For almost twenty years the Catalan Association of Artificial Intelligence (ACIA) has been promoting cooperation between researchers in artificial intelligence within the Catalan speaking community.
This book presents the proceedings of the 16th International Conference (CCIA 2013), held at the University of Vic (UVIC), Catalonia, Spain, in October 2013. This annual conference aims to foster discussion of the latest developments in artificial intelligence within the community of Catalan countries, as well as amongst members of the AI community worldwide.
The book contains the 26 full papers, 5 short papers and 12 poster presentations from the conference, which are grouped under the following topics: relational learning, planning; satisfiability and constraints; perception and image processing; preprocessing; patterns extraction and learning; post-processing, model interpretability and decision support; recommenders, similarity and CBR; and multiagent systems.
Batet, M.; Valls, A.; Gibert, Karina; Sánchez, D. Frontiers in artificial intelligence and applications Vol. 220, p. 207-216 DOI: 10.3233/978-1-60750-643-0-207 Data de publicació: 2010-10 Article en revista
Batet, M.; Martínez, S.; Valls, A.; Gibert, Karina Frontiers in artificial intelligence and applications Vol. 202, p. 242-251 DOI: 10.3233/978-1-60750-061-2-242 Data de publicació: 2009-10-01 Article en revista
In this paper, the automatic customization of an agent-based medical system is approached by means of ontologies. The particular case of Home Care studied and developed in the EU K4Care project, is presented. The customization is achieved by means of generating individual versions of a reference ontology, called Actor Profile Ontology, which defines the behaviour of the actors in the multi-agent system. The paper, analyses the usability and advantages of this customization in order to add flexibility and adaptability to the system. It also shows how the personalized ontology is able to represent the liabilities and permissions of a particular user, providing the base for automatically generating the behaviour of the corresponding personal agent. A tool, called ATAPO, is also presented. It has been designed to assist the user in the personalization process. The way how this tool interacts with the system to permit the online modification of the behaviour of the agents is also discussed.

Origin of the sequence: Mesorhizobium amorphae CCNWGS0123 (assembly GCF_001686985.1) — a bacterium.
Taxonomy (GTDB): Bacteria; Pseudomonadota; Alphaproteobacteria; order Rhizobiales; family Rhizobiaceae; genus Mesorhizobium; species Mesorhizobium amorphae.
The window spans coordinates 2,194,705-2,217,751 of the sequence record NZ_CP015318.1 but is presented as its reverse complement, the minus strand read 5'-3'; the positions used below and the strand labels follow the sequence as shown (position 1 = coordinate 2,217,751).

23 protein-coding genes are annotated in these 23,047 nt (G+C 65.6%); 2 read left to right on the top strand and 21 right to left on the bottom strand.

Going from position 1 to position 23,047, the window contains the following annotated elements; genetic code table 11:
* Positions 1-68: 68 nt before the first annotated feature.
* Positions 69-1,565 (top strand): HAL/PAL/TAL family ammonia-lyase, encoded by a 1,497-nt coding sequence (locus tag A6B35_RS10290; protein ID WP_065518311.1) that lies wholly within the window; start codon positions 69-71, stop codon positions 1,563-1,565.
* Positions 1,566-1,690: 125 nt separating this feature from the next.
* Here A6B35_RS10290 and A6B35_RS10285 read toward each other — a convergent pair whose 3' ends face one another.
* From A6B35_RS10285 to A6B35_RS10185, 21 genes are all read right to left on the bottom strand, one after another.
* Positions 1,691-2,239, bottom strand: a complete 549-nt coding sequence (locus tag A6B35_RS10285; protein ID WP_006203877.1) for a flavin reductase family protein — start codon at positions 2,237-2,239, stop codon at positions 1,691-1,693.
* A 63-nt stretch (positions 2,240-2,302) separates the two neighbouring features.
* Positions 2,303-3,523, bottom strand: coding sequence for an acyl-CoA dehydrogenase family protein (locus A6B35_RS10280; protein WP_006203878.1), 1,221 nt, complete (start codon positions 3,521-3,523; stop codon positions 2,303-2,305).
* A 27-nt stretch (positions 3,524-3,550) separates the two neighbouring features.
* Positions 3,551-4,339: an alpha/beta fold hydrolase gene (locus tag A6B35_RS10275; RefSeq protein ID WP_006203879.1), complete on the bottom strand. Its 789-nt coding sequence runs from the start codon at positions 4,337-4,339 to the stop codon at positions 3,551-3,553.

Chieppa, A.; Gibert, Karina; Ignasi Gómez-Sebastià; Sànchez-Marrè, M. Frontiers in artificial intelligence and applications Vol. 184, p. 161-169 DOI: 10.3233/978-1-58603-925-7-161 Data de publicació: 2008-10 Article en revista
Gibert, Karina; García-Rudolph, A.; García, A.; Roig-Rovira, T.; Bernabeu, M.; Tormos, J. Frontiers in artificial intelligence and applications Vol. 184, p. 170-177 DOI: 10.3233/978-1-58603-925-7-170 Data de publicació: 2008-10 Article en revista
Sanchez, M.; Yu-Chiang, H.; Prats, F.; Rovira, X.; Sayeras, J.; Dawson, J. Frontiers in artificial intelligence and applications Vol. 163, num. 1, p. 310-319 Data de publicació: 2007-10 Article en revista
In this paper we present a novel approach for combining Case-Based Reasoning (CBR)Argumentation. This approach involves 1) the use of CBR for evaluating the arguments submitted by agents in collaborative decision making dialogs, and 2) the use of Argument Schemes and Critical Questions to organize the CBR memory space. The former involves use of past cases to resolve conflicts among newly submitted arguments by assigning them a strength, and possibly submitting additional arguments deemed relevant in similar past deliberations. The latter enables use of agents' submitted arguments instantiating Argument Schemes and Critical Questions, to assess the similarity among cases. This use of CBR and argumentation is formulated with the ProCLAIM model, which features a Mediator Agent that directs proponent agents in their deliberation and subsequently evaluates their submitted arguments so as to conclude whether a proposed decision is valid. To motivate and substantiate the practical value of this approach, we illustrate its application in the human organ transplantation field.